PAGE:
Music copyrights revolve around two components: mastering rights and publishing rights. The former is the *actual sound recording* copyright of the recorded performances excluding the underlying musical composition. Generally, the artist would own the masters if they aren't signed to a label. If the artist signs with a label, the label takes over the copyright ownership in order to properly exploit, license and sell the masters. And for the latter, explained simply publishing rights refers to the copyrights on the words/lyrics and melody of songs.
At this point in time, “OWN YOUR MASTERS” is the rhetoric that has spread like a wildfire throughout the industry. As an artist, owning your masters broadens your potential income streams through your music. The video above by prolific music industry YouTuber Damien Keys details this further. You’re in a position to license the recording to third parties, like TV shows, films, commercials or even for sampling use by other artists. Although if your masters belong to a different entity such as a label, they legally have the right to license out the recording. Rights and royalties go hand-in-hand as the ownership the artist controls significantly impacts how much they’re able to make. Should one be drawn to the allure of signing to a label, yet still wanting to keep a fair share of their ownership, independent labels are known for showing leniency when it comes to artists contracts compared to majors. I’m talking about their general openness to exploring shared ownership rights in a manner that mainly benefits the artist, or even a 50/50 profit share between label and artist.
Like I mentioned in the beginning, this is quite a complex topic, however I found this article that clarifies the complexities of music royalties and music copyrights in a manner that’s easy to understand.
PR and Promotion
One of the main reasons why an artist would want to align with a label is because of the significant role they’re able to play when it comes to promotion – and by this I mean anything that contributes to building a fan base and generating interest around the single/album. It’s actually been a pleasure to see how the general shift in consumer attitudes over the years have impacted the way music is marketed. Attention has been passed on from print to web to social and that’s a massive part of the reason why labels are quick to blast social media campaigns around particular releases. In our era we’re far more likely to discover new music on Instagram than a music blog. The rise of Tik Tok dare not escape mention within the current musical landscape. It’s influence over the industry has got to a point where representatives from major labels will reach out to prominent Tik Tokers in the hopes of getting a release placed on a video. In a 2021 article, we covered the various ways it has impacted the industry and if this is for you, you're welcome to find the article here.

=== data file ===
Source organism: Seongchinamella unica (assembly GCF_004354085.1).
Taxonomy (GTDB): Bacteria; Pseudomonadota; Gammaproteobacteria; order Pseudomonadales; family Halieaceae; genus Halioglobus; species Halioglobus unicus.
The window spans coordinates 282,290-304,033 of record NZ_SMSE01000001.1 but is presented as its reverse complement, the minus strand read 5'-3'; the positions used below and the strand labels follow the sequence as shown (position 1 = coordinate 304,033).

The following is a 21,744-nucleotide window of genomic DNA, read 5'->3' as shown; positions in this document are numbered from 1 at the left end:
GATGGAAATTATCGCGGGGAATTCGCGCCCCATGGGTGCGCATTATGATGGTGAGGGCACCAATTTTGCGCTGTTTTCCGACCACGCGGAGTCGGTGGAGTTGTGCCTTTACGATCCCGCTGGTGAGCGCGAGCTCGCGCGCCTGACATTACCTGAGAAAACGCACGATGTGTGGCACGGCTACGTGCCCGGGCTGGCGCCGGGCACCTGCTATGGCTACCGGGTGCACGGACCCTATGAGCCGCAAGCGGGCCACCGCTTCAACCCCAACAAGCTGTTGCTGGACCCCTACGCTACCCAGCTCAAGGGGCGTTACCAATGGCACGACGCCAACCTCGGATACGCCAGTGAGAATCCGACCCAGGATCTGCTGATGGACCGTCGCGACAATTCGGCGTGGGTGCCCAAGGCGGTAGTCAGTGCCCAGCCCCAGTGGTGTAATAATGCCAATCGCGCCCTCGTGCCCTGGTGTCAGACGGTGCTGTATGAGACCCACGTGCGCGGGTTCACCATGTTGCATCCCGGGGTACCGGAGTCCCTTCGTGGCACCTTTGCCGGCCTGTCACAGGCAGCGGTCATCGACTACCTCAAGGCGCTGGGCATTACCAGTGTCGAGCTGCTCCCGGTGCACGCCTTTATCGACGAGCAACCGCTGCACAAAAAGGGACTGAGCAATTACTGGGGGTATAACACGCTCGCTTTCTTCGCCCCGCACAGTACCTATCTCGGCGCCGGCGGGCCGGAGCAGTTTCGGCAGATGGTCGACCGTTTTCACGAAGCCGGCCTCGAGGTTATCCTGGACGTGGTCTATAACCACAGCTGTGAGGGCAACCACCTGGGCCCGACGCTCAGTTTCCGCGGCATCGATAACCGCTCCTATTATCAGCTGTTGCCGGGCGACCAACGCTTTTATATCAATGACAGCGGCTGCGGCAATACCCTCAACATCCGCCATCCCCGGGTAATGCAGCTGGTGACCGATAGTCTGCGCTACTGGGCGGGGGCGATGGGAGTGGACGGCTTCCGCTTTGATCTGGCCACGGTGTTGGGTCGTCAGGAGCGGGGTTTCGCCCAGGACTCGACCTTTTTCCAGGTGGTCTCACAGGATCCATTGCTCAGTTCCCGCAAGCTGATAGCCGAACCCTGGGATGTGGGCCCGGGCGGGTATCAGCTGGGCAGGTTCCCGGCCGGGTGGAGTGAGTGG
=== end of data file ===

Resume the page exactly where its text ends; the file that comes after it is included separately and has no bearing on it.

Social media makes up only a fraction of generating interest. Essentially, way that record labels can promote their artists is also by leveraging their industry connections. This can include radio promotion, recognized publications, and most importantly tastemakers. When I say tastemakers, in this context I’m referring to playlist curators on DSPs. There is a caveat though to this though. Most of the costs associated with promotion are recouped from artists' royalties, depending on contractual agreements. A reminder, (major) labels do see the signing of an artist and their contributions to their career as an investment so it’s no surprise if they expect a return.
Regardless of how the times have changed though, a core component of promotion that has sticked with time is identity and the message of the artist. One doesn’t need a label to communicate this, however their help does ensure the vision is spread far and wide in a manner that’s relevant to the times.